We must find new ways to think about it
This is something we’ve been thinking about a lot here at Rubicon CX, especially as we emerge from the pandemic lock down and begin processing the new ways of engaging with content on our own terms that came along with it for better or worse. Not everything was successful, but users began to look to experience new ways of interacting with content, in some ways paralleling our thinking around the future of content in physical spaces and on the go (mobility). With the quarantine, users began to look to bring those richer, immersive experiences home is all sorts of ways—from the obvious (Zoom Calls) to the not so obvious (content with playlists and voice over build around visual and editorial content. In fact, I was lucky enough to have a client last year where some of these began to intersect: voice, natural language, rich online content, automobiles, and navigation. But more on this to come…
For now, the always impressive A List Apart, begins to echo our thoughts:
We’re transitioning to a new world of remote work and digital content. We’re also experimenting with unprecedented content channels that, not too long ago, elicited chuckles at the watercooler, like voice interfaces, digital signage, augmented reality, and virtual reality.
Many factors are responsible. Perhaps it’s because we yearn for immersive spaces that temporarily resurrect the Before Times, or maybe it’s due to the boredom and tedium of our now-cemented stuck-at-home routines. But aural user experiences slinging voice content, and immersive user experiences unlocking new forms of interacting with formerly web-bound content, are no longer figments of science fiction. They’re fast becoming a reality in the here and now.
Preston So, from the article
Of course, he talks about the usual suspects: extended reality, augmented reality, and virtual reality. But what gets really interesting is how we think about content to feed such experiences. Every device, channel, and and context required a different way of thinking about how the user is interacting with content, more now than ever. I even hesitated to use the word “channel” in the previous sentence, because what we’ve witness is the deliberate blurring of lines between “channels” that are identified as devices or locations, or, in fact, tearing down those walls altogether.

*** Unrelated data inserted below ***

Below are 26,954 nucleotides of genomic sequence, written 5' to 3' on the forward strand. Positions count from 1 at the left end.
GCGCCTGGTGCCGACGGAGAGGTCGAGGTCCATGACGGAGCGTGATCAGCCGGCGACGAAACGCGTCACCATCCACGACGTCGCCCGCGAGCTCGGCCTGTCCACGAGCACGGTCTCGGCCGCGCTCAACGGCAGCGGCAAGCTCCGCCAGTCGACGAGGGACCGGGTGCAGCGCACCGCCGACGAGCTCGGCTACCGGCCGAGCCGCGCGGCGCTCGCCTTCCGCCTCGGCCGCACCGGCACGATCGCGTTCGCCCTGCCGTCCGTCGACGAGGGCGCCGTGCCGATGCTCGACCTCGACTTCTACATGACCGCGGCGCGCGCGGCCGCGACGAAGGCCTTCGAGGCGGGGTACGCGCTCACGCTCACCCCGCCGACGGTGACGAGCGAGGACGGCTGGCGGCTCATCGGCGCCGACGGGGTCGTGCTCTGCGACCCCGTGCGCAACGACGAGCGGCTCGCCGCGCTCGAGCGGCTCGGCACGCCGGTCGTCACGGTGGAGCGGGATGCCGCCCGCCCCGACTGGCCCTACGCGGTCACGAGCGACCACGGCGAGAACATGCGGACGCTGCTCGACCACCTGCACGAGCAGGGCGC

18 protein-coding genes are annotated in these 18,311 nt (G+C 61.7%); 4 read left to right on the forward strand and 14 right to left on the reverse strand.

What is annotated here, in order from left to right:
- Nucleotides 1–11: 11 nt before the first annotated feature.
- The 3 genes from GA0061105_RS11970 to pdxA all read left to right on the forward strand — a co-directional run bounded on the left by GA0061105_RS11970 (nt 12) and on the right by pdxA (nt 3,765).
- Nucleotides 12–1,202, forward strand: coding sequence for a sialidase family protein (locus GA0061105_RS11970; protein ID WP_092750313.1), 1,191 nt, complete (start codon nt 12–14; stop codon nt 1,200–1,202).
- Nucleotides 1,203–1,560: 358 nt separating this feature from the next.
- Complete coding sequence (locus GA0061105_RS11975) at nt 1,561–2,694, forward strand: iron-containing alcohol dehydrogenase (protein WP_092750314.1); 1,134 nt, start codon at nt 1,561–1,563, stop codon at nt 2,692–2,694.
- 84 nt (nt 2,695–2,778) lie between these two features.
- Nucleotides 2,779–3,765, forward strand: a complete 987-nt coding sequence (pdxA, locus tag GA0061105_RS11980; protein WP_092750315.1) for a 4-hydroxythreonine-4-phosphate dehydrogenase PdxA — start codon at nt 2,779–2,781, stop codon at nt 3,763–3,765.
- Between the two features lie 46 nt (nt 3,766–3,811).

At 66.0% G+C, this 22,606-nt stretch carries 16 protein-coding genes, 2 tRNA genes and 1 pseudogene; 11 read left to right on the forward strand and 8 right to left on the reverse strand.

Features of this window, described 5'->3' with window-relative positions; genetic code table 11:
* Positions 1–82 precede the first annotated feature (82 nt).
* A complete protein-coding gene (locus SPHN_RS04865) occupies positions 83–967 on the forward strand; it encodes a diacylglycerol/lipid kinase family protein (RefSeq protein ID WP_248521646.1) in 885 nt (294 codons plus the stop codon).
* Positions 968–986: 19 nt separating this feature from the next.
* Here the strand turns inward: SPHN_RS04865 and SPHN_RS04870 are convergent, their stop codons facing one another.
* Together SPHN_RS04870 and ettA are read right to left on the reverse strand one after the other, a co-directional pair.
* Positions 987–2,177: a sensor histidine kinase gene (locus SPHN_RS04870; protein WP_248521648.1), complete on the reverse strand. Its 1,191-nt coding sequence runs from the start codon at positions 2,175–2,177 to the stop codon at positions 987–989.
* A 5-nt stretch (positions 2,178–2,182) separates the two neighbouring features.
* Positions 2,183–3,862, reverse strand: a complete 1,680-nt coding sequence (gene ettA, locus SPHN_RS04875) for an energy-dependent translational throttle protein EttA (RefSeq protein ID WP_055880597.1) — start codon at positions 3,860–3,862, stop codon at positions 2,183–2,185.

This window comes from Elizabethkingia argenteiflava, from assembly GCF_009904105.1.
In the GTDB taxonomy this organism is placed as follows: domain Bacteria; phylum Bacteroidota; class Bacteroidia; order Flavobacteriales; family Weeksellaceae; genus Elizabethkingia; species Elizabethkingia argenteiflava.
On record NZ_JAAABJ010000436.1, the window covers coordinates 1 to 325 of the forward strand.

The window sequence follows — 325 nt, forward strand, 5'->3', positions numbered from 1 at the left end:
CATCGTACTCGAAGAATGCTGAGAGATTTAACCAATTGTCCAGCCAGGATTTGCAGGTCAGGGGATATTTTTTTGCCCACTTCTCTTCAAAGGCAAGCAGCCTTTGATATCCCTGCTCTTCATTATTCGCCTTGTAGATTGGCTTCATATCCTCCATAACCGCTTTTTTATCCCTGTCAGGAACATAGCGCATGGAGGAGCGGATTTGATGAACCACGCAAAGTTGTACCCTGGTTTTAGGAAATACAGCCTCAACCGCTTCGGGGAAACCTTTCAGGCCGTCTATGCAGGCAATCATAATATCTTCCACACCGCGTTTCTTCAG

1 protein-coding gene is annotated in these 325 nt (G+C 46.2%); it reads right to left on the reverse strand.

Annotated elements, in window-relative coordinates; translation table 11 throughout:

This calls not only for what has been variously called before nimble or choreographed content into something even more independent, if the author’s words: “Agnostic Content.” We not usually ones for all the content buzz words du jour (see above, sorry RL), but this one makes a hell of a lot of sense to us. This is going to be further explored in a fortcoming book by the article’s author, and I’m really looking forward to reading it. Or,a as he puts it:
Today, content also has to be ready for contextless situations—not only in truncated form when we struggle to make out tiny text on our smartwatches or scroll through new television series on Roku but also in places it’s never ended up before. As the twenty-first century continues apace, our clients and our teams are beginning to come to terms with the fact that the way copy is consumed in just a few decades will bear no resemblance whatsoever to the prosaic browsers and even smartphones of today.
Preston So from the article
Where this will get really intesting (which we will need think about and explore further) are the implications of this on personalization.
Really, read the whole damn thing. The article even gets into some of the nuts and bolts of how we as content and experience strategists need to retool the tools in our toolbox to account for this, wirh particular guidance on the always starting point, the content audit. While I could pick some nits on some of the details, I think the main thrust is dead on.